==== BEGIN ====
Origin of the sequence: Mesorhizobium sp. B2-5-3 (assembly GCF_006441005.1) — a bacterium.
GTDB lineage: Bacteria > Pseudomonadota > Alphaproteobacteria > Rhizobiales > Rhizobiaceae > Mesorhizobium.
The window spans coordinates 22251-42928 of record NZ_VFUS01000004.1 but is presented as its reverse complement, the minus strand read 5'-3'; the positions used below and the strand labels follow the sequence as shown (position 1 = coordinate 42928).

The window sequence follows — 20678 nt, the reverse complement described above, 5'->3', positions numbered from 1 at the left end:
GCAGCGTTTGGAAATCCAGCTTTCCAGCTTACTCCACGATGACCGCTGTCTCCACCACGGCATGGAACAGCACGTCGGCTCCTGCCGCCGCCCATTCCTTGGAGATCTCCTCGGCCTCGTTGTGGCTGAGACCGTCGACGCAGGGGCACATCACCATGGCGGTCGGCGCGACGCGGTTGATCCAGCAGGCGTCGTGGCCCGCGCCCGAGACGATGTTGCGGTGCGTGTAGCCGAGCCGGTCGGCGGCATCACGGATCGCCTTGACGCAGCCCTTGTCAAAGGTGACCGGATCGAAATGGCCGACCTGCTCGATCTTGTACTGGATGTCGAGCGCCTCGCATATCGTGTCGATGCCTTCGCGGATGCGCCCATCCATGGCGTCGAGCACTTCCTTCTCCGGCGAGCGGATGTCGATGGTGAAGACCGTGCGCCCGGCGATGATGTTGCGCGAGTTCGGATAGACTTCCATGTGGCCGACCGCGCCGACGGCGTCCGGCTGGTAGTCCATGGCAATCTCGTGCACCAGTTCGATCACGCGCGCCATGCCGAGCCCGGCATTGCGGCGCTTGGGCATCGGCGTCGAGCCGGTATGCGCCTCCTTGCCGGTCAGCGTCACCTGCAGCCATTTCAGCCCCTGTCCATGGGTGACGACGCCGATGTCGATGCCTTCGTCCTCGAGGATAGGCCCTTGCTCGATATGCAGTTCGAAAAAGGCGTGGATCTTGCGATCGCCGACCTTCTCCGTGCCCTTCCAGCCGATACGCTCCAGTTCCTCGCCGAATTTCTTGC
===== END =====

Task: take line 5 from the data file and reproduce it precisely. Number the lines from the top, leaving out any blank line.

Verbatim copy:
GCAGCGTTTGGAAATCCAGCTTTCCAGCTTACTCCACGATGACCGCTGTCTCCACCACGGCATGGAACAGCACGTCGGCTCCTGCCGCCGCCCATTCCTTGGAGATCTCCTCGGCCTCGTTGTGGCTGAGACCGTCGACGCAGGGGCACATCACCATGGCGGTCGGCGCGACGCGGTTGATCCAGCAGGCGTCGTGGCCCGCGCCCGAGACGATGTTGCGGTGCGTGTAGCCGAGCCGGTCGGCGGCATCACGGATCGCCTTGACGCAGCCCTTGTCAAAGGTGACCGGATCGAAATGGCCGACCTGCTCGATCTTGTACTGGATGTCGAGCGCCTCGCATATCGTGTCGATGCCTTCGCGGATGCGCCCATCCATGGCGTCGAGCACTTCCTTCTCCGGCGAGCGGATGTCGATGGTGAAGACCGTGCGCCCGGCGATGATGTTGCGCGAGTTCGGATAGACTTCCATGTGGCCGACCGCGCCGACGGCGTCCGGCTGGTAGTCCATGGCAATCTCGTGCACCAGTTCGATCACGCGCGCCATGCCGAGCCCGGCATTGCGGCGCTTGGGCATCGGCGTCGAGCCGGTATGCGCCTCCTTGCCGGTCAGCGTCACCTGCAGCCATTTCAGCCCCTGTCCATGGGTGACGACGCCGATGTCGATGCCTTCGTCCTCGAGGATAGGCCCTTGCTCGATATGCAGTTCGAAAAAGGCGTGGATCTTGCGATCGCCGACCTTCTCCGTGCCCTTCCAGCCGATACGCTCCAGTTCCTCGCCGAATTTCTTGC